In February, Paulson bought a new $3.4 million home in the Dunthorpe neighborhood in unincorporated Multnomah County. In September, the county received two complaints—one anonymous and one from a lawyer named Michael Gottlieb—about Paulson placing "rocks and boulders" in the public right of way adjacent to his new home.
That makes it the county's business, because the stones are in the right of way. A county inspector documented code violations and sent Paulson an Oct. 17 letter demanding he remove the rocks and boulders by Nov. 10 or face fines of up to $3,500 a day.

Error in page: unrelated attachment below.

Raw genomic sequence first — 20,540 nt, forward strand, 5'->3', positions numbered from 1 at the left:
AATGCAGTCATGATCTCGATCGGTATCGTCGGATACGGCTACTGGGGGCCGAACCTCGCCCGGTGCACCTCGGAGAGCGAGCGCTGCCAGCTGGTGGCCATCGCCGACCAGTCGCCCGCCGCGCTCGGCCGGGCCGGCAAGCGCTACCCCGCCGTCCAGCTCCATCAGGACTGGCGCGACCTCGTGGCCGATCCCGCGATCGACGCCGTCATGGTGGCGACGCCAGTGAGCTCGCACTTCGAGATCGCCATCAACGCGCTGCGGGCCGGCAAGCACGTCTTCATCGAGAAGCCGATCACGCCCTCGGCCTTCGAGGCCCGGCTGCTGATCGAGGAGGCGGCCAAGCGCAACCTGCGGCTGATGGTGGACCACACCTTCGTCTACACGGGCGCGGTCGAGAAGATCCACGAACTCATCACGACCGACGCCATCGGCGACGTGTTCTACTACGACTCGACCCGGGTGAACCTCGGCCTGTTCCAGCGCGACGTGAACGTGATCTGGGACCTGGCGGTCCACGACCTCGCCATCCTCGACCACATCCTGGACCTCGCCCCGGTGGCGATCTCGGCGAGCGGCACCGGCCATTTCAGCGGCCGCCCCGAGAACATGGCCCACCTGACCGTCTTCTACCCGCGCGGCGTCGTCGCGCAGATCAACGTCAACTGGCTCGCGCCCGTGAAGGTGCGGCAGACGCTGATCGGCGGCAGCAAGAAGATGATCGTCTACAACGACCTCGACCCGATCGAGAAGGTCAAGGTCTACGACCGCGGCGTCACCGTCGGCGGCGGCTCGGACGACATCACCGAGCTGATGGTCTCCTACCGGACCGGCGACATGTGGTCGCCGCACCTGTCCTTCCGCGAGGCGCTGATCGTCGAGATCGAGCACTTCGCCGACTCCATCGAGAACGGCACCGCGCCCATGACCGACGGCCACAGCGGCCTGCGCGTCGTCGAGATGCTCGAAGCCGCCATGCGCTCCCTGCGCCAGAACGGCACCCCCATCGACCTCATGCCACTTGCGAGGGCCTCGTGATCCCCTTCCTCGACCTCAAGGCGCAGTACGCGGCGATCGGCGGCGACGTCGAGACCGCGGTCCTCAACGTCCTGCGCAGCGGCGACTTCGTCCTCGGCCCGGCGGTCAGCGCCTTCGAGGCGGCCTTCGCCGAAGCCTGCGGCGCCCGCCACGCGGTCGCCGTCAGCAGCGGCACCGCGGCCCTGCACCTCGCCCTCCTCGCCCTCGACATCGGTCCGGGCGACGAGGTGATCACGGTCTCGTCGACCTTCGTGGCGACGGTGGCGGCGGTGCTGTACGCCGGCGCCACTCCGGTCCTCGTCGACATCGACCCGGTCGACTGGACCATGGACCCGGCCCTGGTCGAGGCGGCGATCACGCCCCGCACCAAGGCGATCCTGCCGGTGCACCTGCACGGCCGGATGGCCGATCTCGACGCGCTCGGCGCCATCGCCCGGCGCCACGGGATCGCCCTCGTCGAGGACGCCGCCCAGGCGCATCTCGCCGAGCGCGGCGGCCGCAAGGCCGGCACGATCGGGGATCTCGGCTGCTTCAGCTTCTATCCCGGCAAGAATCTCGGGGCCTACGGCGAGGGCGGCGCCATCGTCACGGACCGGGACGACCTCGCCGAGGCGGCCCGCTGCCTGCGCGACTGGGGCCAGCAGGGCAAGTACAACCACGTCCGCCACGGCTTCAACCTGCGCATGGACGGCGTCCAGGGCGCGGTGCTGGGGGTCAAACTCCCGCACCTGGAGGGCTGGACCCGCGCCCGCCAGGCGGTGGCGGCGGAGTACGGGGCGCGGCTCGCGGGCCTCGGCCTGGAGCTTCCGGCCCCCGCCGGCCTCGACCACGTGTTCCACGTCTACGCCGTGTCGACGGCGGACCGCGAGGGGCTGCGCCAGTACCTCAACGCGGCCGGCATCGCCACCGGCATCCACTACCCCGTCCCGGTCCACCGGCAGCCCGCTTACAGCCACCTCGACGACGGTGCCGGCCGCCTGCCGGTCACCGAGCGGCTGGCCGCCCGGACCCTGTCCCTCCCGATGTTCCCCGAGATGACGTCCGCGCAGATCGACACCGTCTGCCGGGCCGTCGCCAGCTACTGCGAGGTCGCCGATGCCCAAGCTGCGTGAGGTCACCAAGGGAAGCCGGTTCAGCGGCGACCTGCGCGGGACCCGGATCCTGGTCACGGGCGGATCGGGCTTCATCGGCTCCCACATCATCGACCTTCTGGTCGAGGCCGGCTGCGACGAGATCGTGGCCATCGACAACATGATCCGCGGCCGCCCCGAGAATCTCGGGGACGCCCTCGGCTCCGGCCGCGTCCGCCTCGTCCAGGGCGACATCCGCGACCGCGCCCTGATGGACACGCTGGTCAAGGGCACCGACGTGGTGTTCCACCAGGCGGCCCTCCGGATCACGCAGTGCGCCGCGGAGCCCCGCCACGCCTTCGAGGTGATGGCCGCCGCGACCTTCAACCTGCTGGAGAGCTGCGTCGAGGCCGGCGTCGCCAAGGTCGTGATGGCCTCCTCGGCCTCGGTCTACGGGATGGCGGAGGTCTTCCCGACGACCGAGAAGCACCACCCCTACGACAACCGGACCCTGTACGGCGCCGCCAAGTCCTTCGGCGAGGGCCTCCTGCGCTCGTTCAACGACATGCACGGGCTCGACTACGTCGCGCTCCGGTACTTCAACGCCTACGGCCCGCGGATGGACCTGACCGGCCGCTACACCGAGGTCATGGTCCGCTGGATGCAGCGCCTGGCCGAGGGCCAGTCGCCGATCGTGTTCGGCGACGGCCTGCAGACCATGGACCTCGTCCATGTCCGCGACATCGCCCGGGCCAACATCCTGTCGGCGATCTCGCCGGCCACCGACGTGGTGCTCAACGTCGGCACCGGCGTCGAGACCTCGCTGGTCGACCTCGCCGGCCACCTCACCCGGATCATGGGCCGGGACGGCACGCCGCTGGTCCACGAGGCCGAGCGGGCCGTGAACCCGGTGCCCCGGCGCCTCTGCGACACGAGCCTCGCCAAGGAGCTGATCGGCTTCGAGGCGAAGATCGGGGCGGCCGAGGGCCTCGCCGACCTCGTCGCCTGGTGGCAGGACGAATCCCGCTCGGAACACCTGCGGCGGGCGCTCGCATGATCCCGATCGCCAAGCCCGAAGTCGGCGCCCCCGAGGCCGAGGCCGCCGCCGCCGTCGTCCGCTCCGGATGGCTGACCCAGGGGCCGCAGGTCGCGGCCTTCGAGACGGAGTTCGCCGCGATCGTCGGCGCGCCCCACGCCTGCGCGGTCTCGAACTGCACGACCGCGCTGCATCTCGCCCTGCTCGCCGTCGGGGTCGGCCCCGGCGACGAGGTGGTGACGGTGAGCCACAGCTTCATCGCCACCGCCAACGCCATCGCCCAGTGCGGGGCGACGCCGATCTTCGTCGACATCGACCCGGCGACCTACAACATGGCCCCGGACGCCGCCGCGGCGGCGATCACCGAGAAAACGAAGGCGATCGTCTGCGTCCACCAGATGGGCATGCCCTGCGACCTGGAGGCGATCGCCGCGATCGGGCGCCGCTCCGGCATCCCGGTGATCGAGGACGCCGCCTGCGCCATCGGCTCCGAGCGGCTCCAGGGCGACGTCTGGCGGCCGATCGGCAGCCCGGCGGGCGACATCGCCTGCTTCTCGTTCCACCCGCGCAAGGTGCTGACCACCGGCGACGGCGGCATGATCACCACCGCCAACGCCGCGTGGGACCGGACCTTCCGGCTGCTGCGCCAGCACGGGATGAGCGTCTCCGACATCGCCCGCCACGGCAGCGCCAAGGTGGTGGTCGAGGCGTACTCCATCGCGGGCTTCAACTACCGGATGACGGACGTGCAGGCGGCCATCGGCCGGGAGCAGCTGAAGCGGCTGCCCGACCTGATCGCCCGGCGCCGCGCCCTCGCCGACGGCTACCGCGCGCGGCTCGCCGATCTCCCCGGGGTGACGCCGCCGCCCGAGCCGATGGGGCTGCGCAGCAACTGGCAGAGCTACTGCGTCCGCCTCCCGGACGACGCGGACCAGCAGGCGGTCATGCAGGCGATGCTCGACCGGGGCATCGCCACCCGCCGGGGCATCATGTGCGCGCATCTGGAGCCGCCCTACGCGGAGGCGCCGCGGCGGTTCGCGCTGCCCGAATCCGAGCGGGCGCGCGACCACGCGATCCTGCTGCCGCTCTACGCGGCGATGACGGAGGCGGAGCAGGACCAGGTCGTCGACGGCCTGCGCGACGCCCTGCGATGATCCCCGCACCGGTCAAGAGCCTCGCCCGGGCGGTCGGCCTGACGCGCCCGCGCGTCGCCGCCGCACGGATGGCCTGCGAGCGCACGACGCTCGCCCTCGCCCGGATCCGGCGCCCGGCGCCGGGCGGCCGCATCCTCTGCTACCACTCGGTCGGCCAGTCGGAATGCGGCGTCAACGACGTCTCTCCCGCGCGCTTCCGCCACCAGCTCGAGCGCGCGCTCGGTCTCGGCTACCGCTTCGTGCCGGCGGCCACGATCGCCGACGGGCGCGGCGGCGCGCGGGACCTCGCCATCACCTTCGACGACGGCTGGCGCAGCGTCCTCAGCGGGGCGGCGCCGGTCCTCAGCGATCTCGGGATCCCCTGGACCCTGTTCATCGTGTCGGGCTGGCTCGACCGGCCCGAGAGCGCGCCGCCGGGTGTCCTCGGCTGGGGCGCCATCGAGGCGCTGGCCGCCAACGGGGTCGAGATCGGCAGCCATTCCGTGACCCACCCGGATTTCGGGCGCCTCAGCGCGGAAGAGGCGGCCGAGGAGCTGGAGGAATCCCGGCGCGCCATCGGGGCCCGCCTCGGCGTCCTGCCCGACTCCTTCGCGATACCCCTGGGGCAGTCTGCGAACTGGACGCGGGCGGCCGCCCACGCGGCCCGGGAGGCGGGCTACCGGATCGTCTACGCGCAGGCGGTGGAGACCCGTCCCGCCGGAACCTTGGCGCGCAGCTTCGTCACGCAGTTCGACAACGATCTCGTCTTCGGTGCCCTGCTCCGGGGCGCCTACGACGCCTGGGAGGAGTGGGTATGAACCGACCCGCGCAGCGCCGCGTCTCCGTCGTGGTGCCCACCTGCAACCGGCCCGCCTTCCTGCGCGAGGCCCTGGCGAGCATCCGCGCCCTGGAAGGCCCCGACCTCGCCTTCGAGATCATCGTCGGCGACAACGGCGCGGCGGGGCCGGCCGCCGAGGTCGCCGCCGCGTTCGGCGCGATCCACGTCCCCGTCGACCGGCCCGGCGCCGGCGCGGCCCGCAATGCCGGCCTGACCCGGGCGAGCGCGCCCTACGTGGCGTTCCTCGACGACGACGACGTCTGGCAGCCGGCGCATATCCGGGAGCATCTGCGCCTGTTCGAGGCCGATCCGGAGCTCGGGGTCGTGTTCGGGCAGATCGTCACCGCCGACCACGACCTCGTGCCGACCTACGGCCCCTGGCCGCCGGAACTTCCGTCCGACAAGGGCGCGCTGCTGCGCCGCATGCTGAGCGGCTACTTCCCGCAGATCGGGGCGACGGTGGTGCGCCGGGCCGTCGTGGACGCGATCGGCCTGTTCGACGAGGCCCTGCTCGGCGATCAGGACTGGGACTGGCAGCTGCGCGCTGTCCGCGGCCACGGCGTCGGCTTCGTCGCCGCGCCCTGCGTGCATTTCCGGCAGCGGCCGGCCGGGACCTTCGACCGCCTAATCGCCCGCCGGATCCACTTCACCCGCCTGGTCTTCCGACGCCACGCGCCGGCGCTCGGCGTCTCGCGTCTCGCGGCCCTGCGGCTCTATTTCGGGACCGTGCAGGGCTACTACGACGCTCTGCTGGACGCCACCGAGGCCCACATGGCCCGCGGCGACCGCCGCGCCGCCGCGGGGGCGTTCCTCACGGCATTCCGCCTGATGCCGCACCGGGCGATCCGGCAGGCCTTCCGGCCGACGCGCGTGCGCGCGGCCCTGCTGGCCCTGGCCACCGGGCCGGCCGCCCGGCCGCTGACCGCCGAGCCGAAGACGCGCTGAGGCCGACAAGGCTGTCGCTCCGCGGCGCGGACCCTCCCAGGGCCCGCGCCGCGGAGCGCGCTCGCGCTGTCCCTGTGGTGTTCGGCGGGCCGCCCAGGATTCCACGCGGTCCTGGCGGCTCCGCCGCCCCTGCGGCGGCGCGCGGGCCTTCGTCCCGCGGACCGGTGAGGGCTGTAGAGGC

At press time, some of the rocks remained, but Paulson and county officials say he's complying and received an extension.
"I am working with the county," Paulson writes in an email. "I may have to get a permit. Simple case of damage to my property by parked cars—and the decorative rocks are small."
Paulson is doing a better job making friends at City Hall—where approval of a $55 million Providence Park stadium expansion sailed through this summer—and with Portland Thorns fans: He picked up the bar tab of Thorns die-hards who traveled to Orlando, Fla., last month to watch their team win its second National Women's Soccer League Championship.